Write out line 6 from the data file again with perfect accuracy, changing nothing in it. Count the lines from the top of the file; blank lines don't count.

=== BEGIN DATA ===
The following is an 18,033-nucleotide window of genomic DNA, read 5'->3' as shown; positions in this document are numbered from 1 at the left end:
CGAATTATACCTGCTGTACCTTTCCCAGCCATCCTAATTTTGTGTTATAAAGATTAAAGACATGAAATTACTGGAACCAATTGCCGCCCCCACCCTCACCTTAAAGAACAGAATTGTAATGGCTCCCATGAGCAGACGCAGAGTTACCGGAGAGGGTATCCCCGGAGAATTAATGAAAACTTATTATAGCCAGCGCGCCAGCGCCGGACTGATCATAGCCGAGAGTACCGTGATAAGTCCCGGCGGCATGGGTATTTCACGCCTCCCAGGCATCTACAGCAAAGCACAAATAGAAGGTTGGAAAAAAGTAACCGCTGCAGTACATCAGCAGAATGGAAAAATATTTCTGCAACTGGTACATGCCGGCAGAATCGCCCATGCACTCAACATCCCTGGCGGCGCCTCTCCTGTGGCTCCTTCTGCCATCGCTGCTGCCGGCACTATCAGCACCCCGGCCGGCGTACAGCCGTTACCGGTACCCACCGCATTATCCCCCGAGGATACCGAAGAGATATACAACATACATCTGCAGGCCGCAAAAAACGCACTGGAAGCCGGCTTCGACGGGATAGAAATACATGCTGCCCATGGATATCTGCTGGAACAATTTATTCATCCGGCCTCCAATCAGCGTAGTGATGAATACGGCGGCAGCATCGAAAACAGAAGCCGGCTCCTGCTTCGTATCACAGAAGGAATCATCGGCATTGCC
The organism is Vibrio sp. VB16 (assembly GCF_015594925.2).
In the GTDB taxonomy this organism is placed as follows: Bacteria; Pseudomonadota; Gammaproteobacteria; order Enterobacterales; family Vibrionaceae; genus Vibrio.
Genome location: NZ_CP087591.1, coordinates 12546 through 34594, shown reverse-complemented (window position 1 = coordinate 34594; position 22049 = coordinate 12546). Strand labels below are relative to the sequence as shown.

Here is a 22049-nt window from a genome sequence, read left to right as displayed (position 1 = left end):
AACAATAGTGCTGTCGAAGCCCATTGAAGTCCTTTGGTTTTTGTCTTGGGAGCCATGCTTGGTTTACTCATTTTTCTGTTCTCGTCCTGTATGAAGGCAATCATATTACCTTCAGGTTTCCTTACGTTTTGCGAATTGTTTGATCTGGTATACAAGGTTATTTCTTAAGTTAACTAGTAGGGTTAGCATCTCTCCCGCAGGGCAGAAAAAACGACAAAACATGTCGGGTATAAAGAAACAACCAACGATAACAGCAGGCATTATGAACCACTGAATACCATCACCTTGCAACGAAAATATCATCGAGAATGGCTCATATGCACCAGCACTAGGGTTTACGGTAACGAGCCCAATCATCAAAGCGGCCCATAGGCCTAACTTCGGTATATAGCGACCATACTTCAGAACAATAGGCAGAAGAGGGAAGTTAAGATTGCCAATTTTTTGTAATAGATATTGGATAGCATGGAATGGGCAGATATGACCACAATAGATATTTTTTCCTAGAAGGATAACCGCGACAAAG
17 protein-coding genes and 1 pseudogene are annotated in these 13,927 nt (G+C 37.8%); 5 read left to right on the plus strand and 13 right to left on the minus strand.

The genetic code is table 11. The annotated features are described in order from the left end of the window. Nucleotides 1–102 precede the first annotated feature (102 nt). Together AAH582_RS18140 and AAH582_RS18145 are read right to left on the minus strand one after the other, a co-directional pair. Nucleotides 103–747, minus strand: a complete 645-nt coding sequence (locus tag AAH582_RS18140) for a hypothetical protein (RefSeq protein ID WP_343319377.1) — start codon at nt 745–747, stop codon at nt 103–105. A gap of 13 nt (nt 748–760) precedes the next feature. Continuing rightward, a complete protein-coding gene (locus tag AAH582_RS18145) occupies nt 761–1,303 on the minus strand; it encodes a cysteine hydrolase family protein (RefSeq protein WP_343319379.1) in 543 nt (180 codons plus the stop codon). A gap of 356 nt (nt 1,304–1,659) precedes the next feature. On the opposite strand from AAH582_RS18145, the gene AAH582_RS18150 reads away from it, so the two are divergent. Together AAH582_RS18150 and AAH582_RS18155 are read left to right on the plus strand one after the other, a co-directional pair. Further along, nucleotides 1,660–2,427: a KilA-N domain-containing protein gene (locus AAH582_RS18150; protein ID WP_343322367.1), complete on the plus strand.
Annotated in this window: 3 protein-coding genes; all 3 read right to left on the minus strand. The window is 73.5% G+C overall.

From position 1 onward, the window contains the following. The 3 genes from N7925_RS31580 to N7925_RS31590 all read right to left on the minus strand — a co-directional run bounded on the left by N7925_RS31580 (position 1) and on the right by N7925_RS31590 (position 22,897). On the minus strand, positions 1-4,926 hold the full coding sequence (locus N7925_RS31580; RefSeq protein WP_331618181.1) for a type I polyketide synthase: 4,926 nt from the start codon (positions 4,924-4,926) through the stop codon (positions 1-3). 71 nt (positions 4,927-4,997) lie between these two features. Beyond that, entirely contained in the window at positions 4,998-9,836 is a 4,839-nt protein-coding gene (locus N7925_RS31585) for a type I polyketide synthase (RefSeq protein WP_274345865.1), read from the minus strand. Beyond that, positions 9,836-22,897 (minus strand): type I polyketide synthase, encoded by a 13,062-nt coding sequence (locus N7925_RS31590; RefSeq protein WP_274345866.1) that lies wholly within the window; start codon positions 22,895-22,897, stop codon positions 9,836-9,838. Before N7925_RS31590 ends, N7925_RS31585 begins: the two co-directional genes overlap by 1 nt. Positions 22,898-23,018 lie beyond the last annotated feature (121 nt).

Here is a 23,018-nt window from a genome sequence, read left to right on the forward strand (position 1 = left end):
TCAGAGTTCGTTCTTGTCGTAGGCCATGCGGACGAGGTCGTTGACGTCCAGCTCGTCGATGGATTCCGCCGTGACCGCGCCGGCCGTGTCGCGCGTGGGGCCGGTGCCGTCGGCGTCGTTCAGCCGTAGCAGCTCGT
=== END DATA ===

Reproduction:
Here is a 22049-nt window from a genome sequence, read left to right as displayed (position 1 = left end):